Savings and Waste Reduction Enabled by Reusable Transport Packaging

WASHINGTON, D.C., -- The Reusable Pallet and Container Coalition (RPCC) is implementing a national grass-roots campaign to promote the cost savings and waste reduction made possible by the use of reusable materials, it was announced today.

"In the past, waste reduction efforts cost businesses extra time and money to implement," said Ken Smith, president of the RPCC. "But today, reusables actually save money because they reduce damage to the contents housed inside, and there is no waste generated."

"Reusable containers have the potential to save money in the long term," echoed Greg Murphy, corporate category manager for produce/floral at SuperValu, Inc., the nation's leading food distributor. SuperValu began using reusable containers in its produce department several years ago. "We have less damage to produce than we did with our corrugated boxes and wooden wire-bound containers; and we have reduced disposal costs. Also, the reusable containers require less manpower for stocking and display," said Murphy.

Murphy presented SuperValu's results at a recent workshop on reusable transport packaging in Minneapolis, Minnesota. The workshop, the first of its kind in the country, was hosted by the Twin Cities Solid Waste Management Coordinating Board. It provided business leaders and state and local government officials an opportunity to receive the latest information about the technology and cost-saving benefits of reusable transport packaging. The RPCC plans to schedule similar workshops in other major cities in 2003.

"The efforts under way in the Twin Cities are a model for other cities to follow," said Victoria Reinhardt, Ramsey County Commissioner; Chair of the Solid Waste Management Coordinating Board (SWMCB) Reduction and Recycling Committee for the six-county area. The board is responsible for developing programs and policies to reduce and manage the garbage generated in the Twin Cities by businesses and residents, and plan for the region's long-term needs. In 2001, SWMCB managed 3.3 million tons of municipal solid waste. If garbage disposal continues at the current rate, there will be more than 5 million tons of trash generated annually by 2017.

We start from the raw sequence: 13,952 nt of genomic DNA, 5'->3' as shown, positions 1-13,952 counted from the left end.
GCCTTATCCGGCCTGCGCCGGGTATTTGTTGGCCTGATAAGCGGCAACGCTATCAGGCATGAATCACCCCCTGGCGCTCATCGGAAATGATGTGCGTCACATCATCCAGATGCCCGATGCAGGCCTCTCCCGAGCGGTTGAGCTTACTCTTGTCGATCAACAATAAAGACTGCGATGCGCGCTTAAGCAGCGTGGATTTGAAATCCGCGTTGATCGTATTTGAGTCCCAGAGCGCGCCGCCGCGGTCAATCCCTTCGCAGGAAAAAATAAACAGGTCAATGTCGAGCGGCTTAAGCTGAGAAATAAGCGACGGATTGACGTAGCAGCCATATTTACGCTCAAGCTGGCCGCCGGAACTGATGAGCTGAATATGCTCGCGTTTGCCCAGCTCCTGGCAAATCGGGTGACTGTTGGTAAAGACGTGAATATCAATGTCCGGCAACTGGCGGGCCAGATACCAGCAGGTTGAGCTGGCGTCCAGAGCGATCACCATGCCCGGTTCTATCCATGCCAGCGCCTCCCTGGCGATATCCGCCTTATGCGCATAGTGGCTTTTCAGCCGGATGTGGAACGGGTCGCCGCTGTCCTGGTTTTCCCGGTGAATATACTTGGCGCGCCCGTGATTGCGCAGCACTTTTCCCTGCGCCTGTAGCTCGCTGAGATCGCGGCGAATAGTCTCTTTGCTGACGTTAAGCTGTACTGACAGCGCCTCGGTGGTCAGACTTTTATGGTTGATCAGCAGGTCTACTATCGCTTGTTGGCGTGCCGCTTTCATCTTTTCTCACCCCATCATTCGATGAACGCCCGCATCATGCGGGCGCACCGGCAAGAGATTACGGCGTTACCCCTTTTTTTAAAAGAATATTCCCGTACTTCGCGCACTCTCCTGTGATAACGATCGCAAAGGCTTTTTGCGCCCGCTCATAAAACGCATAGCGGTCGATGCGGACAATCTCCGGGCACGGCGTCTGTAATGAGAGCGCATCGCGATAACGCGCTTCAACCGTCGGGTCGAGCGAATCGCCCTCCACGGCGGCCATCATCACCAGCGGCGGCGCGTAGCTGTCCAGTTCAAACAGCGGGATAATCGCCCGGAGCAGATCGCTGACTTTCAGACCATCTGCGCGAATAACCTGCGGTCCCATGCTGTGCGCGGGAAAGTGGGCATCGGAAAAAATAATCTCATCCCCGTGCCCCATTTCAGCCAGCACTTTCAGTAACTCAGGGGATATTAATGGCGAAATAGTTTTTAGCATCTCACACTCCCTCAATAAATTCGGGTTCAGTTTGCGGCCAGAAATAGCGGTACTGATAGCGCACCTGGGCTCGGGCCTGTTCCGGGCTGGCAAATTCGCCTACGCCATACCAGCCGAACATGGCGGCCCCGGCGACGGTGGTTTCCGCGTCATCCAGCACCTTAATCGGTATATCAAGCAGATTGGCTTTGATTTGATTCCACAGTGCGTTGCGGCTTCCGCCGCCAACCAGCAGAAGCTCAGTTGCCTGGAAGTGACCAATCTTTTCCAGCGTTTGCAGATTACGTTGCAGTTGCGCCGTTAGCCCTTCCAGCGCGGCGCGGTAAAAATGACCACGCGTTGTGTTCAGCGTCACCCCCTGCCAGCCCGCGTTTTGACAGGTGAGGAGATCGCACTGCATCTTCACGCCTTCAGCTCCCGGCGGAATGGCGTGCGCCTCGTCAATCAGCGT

"Trash disposal has become a crisis," said Reinhardt. "We are running out of places to put garbage. This is a national crisis that is unfolding in every city throughout the nation. Addressing the issue requires business and government to work together."

In a study conducted in 2001, the Twin Cities found that pallets and cardboard boxes comprised 15 percent of the garbage generated in Minnesota. The SWMCB has set a goal of reducing 75,000 tons of commercial packaging waste annually through the use of reusable transport packaging. The RPCC is the official industry partner to the SWMCB in its educational campaign.

Companies in the Twin Cities area that have switched to reusable containers include SuperValu and the New French Bakery. Reusable transport packaging is wood, metal, or plastic pallets and containers that can be used multiple times. Reusable pallets and containers are designed and built to last for many years of use and replace one-time or limited-use pallets and boxes.

The reuse of transport packaging reduces the overall amount of packaging waste generated because it is used multiple times. One reusable transport package can replace hundreds of one-time or limited-use packages until its end of useful life. In addition, containers can be recycled into other useful materials at the end of their lives.

"The RPCC is aggressively promoting the benefits of reusables on two fronts," said Smith. "We are fighting hard for legislation to make reusables even more cost-effective, and we are taking our message directly to the end-users through events like the Minneapolis workshop."

As part of its efforts, the RPCC also carried its message to a recent gathering of the American Plastics Council (APC) in Wisconsin to discuss the economic vitality of the plastics industry in that state. On the legislative side, the RPCC continues to fight for tax relief for reusable containers. Already, it has been successful in achieving tax reductions on reusables in the states of Florida, Delaware, and California.

Founded in 1999, the Reusable Pallet & Container Coalition is a 501(c)(6) non-profit association representing pooled and reusable pallet and container companies in North America. The RPCC membership believes the issue of non-reusable pallets or containers is a national concern that leads to millions of dollars in waste each year as well as to inefficiencies in industry production systems. For more information, visit the Coalition's Web site at www.rpccreusable.org.usor call 202-625-4899.

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